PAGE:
Dietary supplements of the sort sold in stores are largely useless, and those that do provide benefits have a far smaller effect than either exercise or calorie restriction. Past the point of maintaining something along the lines of the Reference Daily Intake, such as is provided by a multivitamin produce, the balance of evidence suggests that most of these supplements do little for long term health and longevity. In many cases modest extension of life observed in some animal studies (not not in others) can be explained away by inadvertent calorie restriction or other artifacts. In the case of antioxidant supplements the current consensus is that these in fact harm beneficial processes that depend upon the use of low levels of oxidants as signals.
Here is a study to show that a range of currently popular supplements do absolutely nothing to various measures of human metabolism:
Dietary supplements are widely used for health purposes. However, little is known about the metabolic and cardiovascular effects of combinations of popular over-the-counter supplements, each of which has been shown to have anti-oxidant, anti-inflammatory and pro-longevity properties in cell culture or animal studies. This study was a 6-month randomized, single-blind controlled trial, in which 56 non-obese men and women, aged 38 to 55 yr, were assigned to a dietary supplement (SUP) group or control (CON) group, with a 6-month follow-up.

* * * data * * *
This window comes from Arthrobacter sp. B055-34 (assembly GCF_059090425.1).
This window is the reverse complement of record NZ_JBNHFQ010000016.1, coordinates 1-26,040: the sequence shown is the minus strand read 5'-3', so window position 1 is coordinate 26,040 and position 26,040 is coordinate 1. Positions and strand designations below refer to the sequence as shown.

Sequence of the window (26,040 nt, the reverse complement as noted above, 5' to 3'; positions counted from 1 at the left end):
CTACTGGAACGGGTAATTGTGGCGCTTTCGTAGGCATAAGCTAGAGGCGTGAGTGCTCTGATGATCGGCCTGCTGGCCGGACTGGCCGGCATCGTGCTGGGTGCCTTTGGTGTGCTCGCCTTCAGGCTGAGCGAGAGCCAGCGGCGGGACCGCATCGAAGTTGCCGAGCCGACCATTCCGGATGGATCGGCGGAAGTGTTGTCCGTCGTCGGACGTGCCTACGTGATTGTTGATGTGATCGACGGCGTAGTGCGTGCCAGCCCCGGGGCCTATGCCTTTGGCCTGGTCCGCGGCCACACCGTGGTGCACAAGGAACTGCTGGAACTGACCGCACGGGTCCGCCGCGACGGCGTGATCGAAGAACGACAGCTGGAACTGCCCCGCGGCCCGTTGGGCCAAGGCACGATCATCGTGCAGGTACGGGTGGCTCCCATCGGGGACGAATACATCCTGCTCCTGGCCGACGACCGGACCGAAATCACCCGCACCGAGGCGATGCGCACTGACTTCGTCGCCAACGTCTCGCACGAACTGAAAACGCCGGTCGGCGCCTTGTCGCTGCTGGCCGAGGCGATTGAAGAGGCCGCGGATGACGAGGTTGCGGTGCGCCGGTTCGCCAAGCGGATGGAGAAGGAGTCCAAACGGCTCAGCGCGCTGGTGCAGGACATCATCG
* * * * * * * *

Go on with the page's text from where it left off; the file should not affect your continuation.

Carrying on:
The SUP group took 10 dietary supplements each day (100 mg of resveratrol, a complex of 800 mg each of green, black, and white tea extract, 250 mg of pomegranate extract, 650 mg of quercetin, 500 mg of acetyl-l-carnitine, 600 mg of lipoic acid, 900 mg of curcumin, 1 g of sesamin, 1.7 g of cinnamon bark extract, and 1.0 g fish oil). Both the SUP and CON groups took a daily multivitamin/mineral supplement.
The main outcome measures were arterial stiffness, endothelial function, biomarkers of inflammation and oxidative stress, and cardiometabolic risk factors. Twenty-four weeks of daily supplementation with 10 dietary supplements did not affect arterial stiffness or endothelial function in nonobese individuals. These compounds also did not alter body fat measured by DEXA, blood pressure, plasma lipids, glucose, insulin, IGF-1, and markers of inflammation and oxidative stress. In summary, supplementation with a combination of popular dietary supplements has no cardiovascular or metabolic effects in non-obese relatively healthy individuals.